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Pakistan’s transgender persons struggle with pandemic and poverty

Nationwide lockdown and ban on entertainment gatherings make life difficult for marginalized community

Pakistan’s transgender persons struggle with pandemic and poverty

Workers of wedding halls and hostels protest to demand the government to allow them to resume their activity in Karachi on July 13, 2020 after businesses had to close during the lockdown to fight against the spread of the COVID-19 coronavirus. (Asif Hassan /AFP)

Adnan Noor used to perform for newlyweds and politicians on weekends before coronavirus pandemic shuttered the wedding halls.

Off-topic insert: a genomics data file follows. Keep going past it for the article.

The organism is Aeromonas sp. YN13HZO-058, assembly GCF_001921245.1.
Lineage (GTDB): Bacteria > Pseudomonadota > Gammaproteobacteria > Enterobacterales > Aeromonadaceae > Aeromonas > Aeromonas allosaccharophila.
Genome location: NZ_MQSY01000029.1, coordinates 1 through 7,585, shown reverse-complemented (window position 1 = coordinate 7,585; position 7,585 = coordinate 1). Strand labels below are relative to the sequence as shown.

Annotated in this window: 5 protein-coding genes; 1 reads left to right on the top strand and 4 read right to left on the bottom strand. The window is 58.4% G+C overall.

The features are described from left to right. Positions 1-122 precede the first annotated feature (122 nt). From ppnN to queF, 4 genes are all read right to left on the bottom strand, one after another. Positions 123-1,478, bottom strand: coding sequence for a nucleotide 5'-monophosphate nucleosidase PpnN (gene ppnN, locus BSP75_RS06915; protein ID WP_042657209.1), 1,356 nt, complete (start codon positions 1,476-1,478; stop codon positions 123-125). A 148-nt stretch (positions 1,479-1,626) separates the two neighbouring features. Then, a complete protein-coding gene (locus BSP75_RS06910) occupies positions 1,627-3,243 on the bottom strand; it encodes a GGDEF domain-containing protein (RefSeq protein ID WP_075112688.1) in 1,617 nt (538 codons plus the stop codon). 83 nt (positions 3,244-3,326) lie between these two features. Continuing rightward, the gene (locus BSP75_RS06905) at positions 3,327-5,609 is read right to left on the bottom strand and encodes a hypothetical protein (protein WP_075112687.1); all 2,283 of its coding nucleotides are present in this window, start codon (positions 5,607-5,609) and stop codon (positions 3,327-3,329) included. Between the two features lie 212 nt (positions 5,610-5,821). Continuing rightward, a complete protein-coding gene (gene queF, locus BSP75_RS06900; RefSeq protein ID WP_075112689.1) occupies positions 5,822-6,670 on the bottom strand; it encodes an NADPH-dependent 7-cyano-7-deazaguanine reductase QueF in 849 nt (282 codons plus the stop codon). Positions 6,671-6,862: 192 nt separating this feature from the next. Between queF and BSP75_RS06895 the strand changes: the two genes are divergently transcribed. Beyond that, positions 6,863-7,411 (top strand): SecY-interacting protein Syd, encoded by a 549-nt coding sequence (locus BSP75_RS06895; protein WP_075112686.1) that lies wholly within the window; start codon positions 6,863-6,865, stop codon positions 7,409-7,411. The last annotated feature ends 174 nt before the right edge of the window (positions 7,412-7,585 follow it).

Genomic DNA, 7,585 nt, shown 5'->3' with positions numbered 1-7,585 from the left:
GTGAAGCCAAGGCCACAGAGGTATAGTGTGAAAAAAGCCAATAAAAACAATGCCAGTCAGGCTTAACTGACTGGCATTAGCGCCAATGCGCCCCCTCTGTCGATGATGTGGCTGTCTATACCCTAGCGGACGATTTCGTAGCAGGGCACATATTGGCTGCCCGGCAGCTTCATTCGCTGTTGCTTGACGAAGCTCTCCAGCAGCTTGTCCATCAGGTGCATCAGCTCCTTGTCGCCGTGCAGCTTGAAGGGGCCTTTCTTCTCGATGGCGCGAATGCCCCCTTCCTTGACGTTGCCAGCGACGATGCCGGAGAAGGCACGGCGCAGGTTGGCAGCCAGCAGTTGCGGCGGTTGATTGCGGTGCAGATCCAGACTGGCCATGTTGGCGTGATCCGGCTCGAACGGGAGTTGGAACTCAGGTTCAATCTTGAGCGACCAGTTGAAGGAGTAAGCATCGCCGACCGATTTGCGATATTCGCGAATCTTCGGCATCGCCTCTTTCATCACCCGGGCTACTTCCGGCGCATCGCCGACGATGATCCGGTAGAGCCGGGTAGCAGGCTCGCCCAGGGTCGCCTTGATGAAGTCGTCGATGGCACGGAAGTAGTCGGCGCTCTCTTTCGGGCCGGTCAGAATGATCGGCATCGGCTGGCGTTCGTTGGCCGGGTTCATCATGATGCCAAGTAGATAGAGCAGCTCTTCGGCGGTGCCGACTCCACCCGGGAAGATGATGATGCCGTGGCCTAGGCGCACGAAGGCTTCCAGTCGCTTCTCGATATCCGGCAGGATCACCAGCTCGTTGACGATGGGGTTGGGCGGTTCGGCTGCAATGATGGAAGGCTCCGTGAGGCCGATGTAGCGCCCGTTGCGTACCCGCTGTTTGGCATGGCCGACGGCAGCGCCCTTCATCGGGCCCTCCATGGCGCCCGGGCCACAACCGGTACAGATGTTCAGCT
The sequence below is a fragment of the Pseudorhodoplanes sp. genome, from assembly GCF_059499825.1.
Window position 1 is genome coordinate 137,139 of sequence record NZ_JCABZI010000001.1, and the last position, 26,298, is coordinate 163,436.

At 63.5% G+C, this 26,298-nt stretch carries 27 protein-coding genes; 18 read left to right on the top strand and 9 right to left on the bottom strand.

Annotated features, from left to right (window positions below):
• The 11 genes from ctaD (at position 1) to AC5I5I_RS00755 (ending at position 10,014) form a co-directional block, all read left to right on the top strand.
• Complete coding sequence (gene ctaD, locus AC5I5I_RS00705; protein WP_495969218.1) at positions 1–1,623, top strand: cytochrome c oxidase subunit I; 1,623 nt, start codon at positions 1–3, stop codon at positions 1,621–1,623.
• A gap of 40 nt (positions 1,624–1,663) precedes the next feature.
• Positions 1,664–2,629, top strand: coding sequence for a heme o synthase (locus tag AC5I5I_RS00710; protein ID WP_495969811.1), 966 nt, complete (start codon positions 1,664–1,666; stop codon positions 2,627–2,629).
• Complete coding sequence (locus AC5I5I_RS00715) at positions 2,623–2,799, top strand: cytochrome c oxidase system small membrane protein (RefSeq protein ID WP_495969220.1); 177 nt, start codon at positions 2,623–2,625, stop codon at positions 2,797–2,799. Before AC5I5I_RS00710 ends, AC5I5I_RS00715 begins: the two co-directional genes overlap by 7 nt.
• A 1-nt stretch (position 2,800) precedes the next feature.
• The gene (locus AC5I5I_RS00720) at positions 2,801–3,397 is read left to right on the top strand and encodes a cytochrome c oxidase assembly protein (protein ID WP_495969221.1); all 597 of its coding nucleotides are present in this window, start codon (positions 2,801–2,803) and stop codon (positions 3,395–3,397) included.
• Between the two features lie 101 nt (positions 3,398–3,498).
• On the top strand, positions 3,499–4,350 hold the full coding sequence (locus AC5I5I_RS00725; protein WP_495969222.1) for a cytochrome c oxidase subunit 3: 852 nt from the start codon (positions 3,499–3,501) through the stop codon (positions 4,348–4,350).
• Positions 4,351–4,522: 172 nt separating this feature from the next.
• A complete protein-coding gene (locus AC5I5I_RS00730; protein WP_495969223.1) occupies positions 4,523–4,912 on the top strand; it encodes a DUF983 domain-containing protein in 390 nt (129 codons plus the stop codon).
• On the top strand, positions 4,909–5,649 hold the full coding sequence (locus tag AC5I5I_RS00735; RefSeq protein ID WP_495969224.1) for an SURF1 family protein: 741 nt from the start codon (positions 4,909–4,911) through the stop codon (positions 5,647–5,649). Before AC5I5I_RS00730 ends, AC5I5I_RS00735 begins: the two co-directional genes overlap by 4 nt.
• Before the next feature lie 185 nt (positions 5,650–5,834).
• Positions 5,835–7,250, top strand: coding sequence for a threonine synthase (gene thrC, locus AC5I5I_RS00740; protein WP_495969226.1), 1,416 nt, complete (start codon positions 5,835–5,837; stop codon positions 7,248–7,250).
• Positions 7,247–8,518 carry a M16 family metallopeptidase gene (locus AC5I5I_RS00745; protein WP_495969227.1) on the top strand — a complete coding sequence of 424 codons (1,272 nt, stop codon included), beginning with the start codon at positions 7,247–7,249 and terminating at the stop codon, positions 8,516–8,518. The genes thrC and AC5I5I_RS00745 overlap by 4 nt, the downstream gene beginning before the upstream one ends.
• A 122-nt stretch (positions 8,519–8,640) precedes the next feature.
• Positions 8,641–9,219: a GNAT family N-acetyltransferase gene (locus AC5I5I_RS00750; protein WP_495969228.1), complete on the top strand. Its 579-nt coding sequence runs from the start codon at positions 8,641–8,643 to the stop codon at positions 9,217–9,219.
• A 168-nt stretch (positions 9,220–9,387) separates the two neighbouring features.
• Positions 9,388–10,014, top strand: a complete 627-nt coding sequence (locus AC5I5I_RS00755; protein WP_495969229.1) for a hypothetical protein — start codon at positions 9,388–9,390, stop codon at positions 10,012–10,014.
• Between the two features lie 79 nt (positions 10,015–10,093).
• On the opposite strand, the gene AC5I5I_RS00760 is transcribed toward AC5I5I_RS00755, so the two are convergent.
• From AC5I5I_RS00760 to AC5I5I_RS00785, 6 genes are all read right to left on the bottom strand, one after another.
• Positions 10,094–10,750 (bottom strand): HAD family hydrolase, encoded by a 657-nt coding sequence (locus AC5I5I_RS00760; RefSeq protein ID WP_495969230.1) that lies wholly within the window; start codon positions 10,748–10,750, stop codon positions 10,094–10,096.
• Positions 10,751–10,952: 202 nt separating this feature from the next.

The 32-year-old known by her stage name, Noor, used to earn up to 6,000 rupees (US$36) from each of these functions besides her day job at Shaheed Benazir Bhutto University in Nawabshah city, southern Sindh province.

In 2018, one of her politician friends helped her get a job in the university's administration department after parliament voted to pass the wide-ranging Transgender Persons (Protection of Rights) Act.
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The law guarantees citizens the right to self-identify as male, female, or a blend of both genders, and to have that identity registered on all official documents, including National Identification Cards, passports, driver's licenses, and education certificates.

"The vice-chancellor promised to increase my salary and make me a permanent staff member in a few months. Although I worked hard, they never took me seriously. Other colleagues were granted raise while I was moved to another department last year," Noor told UCA News.

Click here for the full story.

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